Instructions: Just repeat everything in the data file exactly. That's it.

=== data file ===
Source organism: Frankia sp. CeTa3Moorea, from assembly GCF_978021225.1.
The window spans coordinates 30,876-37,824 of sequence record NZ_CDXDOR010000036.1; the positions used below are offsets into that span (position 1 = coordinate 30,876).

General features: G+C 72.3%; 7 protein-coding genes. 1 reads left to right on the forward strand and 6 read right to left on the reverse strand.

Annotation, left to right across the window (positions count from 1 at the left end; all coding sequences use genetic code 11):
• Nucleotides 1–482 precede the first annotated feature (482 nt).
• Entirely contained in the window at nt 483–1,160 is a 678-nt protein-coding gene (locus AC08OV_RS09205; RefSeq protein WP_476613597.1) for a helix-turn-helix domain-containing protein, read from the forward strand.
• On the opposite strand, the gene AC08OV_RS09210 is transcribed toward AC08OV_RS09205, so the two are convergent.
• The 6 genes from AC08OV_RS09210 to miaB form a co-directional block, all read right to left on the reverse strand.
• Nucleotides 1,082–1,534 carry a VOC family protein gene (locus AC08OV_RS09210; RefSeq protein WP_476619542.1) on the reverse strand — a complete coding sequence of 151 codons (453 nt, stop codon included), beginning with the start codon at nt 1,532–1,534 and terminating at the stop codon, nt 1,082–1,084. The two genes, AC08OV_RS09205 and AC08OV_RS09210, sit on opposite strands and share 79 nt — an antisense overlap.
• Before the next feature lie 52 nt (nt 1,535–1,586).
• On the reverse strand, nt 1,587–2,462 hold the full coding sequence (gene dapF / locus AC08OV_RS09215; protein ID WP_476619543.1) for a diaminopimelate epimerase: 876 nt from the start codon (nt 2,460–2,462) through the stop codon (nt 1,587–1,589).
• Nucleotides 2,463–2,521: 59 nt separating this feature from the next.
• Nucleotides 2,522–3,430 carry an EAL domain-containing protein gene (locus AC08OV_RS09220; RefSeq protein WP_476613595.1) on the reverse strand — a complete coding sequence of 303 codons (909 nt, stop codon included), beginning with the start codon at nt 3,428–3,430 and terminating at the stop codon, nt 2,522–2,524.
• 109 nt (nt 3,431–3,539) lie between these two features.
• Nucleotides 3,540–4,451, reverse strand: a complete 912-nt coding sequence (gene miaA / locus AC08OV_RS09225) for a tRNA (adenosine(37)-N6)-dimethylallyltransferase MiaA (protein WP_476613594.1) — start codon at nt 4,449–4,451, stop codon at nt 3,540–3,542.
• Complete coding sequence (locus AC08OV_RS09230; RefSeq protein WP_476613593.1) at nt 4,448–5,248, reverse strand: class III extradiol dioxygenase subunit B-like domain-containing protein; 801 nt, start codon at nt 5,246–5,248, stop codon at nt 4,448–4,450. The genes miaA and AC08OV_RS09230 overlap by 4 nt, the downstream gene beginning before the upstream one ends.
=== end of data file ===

Source organism: Frankia sp. CeTa3Moorea, from assembly GCF_978021225.1.
The window spans coordinates 30,876-37,824 of sequence record NZ_CDXDOR010000036.1; the positions used below are offsets into that span (position 1 = coordinate 30,876).

General features: G+C 72.3%; 7 protein-coding genes. 1 reads left to right on the forward strand and 6 read right to left on the reverse strand.

Annotation, left to right across the window (positions count from 1 at the left end; all coding sequences use genetic code 11):
• Nucleotides 1–482 precede the first annotated feature (482 nt).
• Entirely contained in the window at nt 483–1,160 is a 678-nt protein-coding gene (locus AC08OV_RS09205; RefSeq protein WP_476613597.1) for a helix-turn-helix domain-containing protein, read from the forward strand.
• On the opposite strand, the gene AC08OV_RS09210 is transcribed toward AC08OV_RS09205, so the two are convergent.
• The 6 genes from AC08OV_RS09210 to miaB form a co-directional block, all read right to left on the reverse strand.
• Nucleotides 1,082–1,534 carry a VOC family protein gene (locus AC08OV_RS09210; RefSeq protein WP_476619542.1) on the reverse strand — a complete coding sequence of 151 codons (453 nt, stop codon included), beginning with the start codon at nt 1,532–1,534 and terminating at the stop codon, nt 1,082–1,084. The two genes, AC08OV_RS09205 and AC08OV_RS09210, sit on opposite strands and share 79 nt — an antisense overlap.
• Before the next feature lie 52 nt (nt 1,535–1,586).
• On the reverse strand, nt 1,587–2,462 hold the full coding sequence (gene dapF / locus AC08OV_RS09215; protein ID WP_476619543.1) for a diaminopimelate epimerase: 876 nt from the start codon (nt 2,460–2,462) through the stop codon (nt 1,587–1,589).
• Nucleotides 2,463–2,521: 59 nt separating this feature from the next.
• Nucleotides 2,522–3,430 carry an EAL domain-containing protein gene (locus AC08OV_RS09220; RefSeq protein WP_476613595.1) on the reverse strand — a complete coding sequence of 303 codons (909 nt, stop codon included), beginning with the start codon at nt 3,428–3,430 and terminating at the stop codon, nt 2,522–2,524.
• 109 nt (nt 3,431–3,539) lie between these two features.
• Nucleotides 3,540–4,451, reverse strand: a complete 912-nt coding sequence (gene miaA / locus AC08OV_RS09225) for a tRNA (adenosine(37)-N6)-dimethylallyltransferase MiaA (protein WP_476613594.1) — start codon at nt 4,449–4,451, stop codon at nt 3,540–3,542.
• Complete coding sequence (locus AC08OV_RS09230; RefSeq protein WP_476613593.1) at nt 4,448–5,248, reverse strand: class III extradiol dioxygenase subunit B-like domain-containing protein; 801 nt, start codon at nt 5,246–5,248, stop codon at nt 4,448–4,450. The genes miaA and AC08OV_RS09230 overlap by 4 nt, the downstream gene beginning before the upstream one ends.